Are Democrats confident Biden's infrastructure bill will pass? 'Nope'

President Joe Biden's domestic policy agenda appeared to be at risk in the U.S. Congress on Thursday, as his fellow Democrats struggled to line up support for a plan to double spending on roads, bridges and other infrastructure.

The No. 2 Democrat in the House of Representatives had a one-word answer when reporters asked if he was confident the $1 trillion bill would pass in a vote scheduled later in the day.

"Nope," said Representative Steny Hoyer.

Failure would be a stinging setback for Biden. The infrastructure legislation has already passed the Senate with Republican and Democratic support. But it could fall victim to an impasse between Democratic moderates and progressives over a multitrillion-dollar bill that would bolster social services and tackle climate change.

Lawmakers on the party's left flank have said they will not vote for the infrastructure bill unless they feel certain their priorities will be reflected in the social-spending bill.

Senator Joe Manchin, a key Democratic moderate with the power to block legislation in the Senate, said on Thursday that bill should cost no more than $1.5 trillion - far lower than the $3.5 trillion price tag floated by Biden.

House Speaker Nancy Pelosi, who had earlier promised moderates a vote on the smaller $1 trillion infrastructure bill this week, predicted the party would ultimately resolve its differences on both pieces of legislation.

"We are in a good place right now. We are making progress," Pelosi said at a news conference. But she declined to say whether it would pass on Thursday.

With razor-thin majorities in Congress, Democrats cannot afford to lose many votes if they want to pass their agenda. And they are unlikely to win much support from House Republicans eager to take back the majority in the 2022 midterm elections.

Meanwhile, Congress was poised to approve new government funding through Dec. 3, which would head off the risk of a partial government shutdown when current funding expires at midnight. Both the House and the Senate were expected to pass the temporary funding bill by that deadline.

Republican leaders in both chambers said they would support that legislation.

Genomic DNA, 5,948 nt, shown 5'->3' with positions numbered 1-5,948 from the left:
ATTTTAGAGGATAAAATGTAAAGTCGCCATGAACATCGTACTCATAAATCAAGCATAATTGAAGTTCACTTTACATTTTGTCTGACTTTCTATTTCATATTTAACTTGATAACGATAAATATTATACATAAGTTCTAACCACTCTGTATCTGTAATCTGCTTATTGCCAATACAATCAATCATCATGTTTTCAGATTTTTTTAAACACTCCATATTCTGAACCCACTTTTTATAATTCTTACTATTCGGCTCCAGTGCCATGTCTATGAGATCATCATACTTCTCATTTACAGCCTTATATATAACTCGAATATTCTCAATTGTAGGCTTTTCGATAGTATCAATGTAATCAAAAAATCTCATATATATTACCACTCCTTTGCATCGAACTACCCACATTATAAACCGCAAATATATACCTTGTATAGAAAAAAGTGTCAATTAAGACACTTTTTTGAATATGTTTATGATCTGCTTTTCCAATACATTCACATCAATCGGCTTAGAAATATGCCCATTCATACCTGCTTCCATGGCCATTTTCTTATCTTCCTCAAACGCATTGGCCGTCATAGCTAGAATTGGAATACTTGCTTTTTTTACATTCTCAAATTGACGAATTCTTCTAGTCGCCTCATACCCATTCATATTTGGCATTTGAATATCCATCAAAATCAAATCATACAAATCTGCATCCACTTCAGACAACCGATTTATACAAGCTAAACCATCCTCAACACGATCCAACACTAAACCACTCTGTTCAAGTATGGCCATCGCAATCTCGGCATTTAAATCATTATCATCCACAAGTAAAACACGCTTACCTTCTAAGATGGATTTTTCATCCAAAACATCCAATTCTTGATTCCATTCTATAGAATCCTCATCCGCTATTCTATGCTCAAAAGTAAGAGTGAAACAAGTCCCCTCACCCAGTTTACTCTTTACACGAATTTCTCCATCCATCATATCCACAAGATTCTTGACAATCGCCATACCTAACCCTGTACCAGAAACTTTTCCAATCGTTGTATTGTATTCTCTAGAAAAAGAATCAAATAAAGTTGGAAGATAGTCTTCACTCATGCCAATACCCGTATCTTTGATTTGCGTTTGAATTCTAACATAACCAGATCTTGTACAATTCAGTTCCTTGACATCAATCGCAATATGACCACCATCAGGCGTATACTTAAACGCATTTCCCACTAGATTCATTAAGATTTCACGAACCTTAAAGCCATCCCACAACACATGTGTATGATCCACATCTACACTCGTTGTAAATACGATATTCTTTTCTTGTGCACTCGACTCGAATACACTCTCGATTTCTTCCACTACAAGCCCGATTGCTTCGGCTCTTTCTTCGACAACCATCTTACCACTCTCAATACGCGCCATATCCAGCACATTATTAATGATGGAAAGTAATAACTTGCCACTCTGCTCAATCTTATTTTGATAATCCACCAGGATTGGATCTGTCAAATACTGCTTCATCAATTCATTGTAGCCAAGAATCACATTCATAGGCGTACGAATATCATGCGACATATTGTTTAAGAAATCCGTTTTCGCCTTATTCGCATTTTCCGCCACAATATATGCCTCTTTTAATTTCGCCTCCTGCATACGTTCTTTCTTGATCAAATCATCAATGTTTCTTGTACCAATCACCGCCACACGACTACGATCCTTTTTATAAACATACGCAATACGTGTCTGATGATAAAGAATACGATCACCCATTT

Besides keeping government operations running, the stopgap spending bill would provide aid for communities hard hit by hurricanes, wildfires and other natural disasters. Money to help Afghan refugees is included as well.

Manchin's proposed price tag of $1.5 trillion was sure to rile progressives, who initially proposed $6 trillion in new spending. On Thursday, he said the bill should also help natural-gas producers, who have a large presence in his home state of West Virginia. Environmentalists have said natural gas is not a long-term energy solution.

Manchin also said lawmakers should first sort out what taxes are needed to cover the cost of new spending. He said the differences could take weeks to resolve.

Another Democratic moderate, Senator Kyrsten Sinema, has met with Biden multiple times to discuss the bill but has not publicly said how large she thinks it should be or what it should look like.


Yet another battle with serious consequences was percolating in Congress.

Democrats and Republicans continued brawling over giving the Treasury Department additional borrowing authority beyond the current statutory limit of $28.4 trillion. A historic U.S. debt default could occur around Oct. 18, Treasury Secretary Janet Yellen has estimated, if Congress fails to act.

Republicans want no part of the debt limit increase, saying it is Democrats' problem since they control Congress and the White House.

The House late on Wednesday approved a bill suspending the debt limit through December 2022. The Senate could vote on it "as early as next week," Senate Majority Leader Chuck Schumer said, but Republicans are expected to block it again.

Yellen said on Thursday it would be a "catastrophe" if Congress does not raise the debt ceiling. The uncertainty is starting to filter into financial markets, though few believe the nation will ultimately default.

The looming debt crisis is rattling Americans on both sides of the political spectrum, according to an Ipsos national opinion poll conducted for Reuters on Tuesday and Wednesday.

It showed that 65% of adults, including eight in 10 Democrats and five in 10 Republicans, are "very" or "somewhat" concerned that Congress will fail to reach a debt deal in time.

The poll also found that 30% think congressional Republicans deserve the most blame if there is a government shutdown, while 21% would blame Democrats in Congress and 16% would blame Biden.

(Reporting by David Morgan, Susan Cornwell and Richard Cowan; additional reporting by Jarrett Renshaw and Chris Kahn; writing by Andy Sullivan; editing by Scott Malone, Cynthia Osterman and Jonathan Oatis)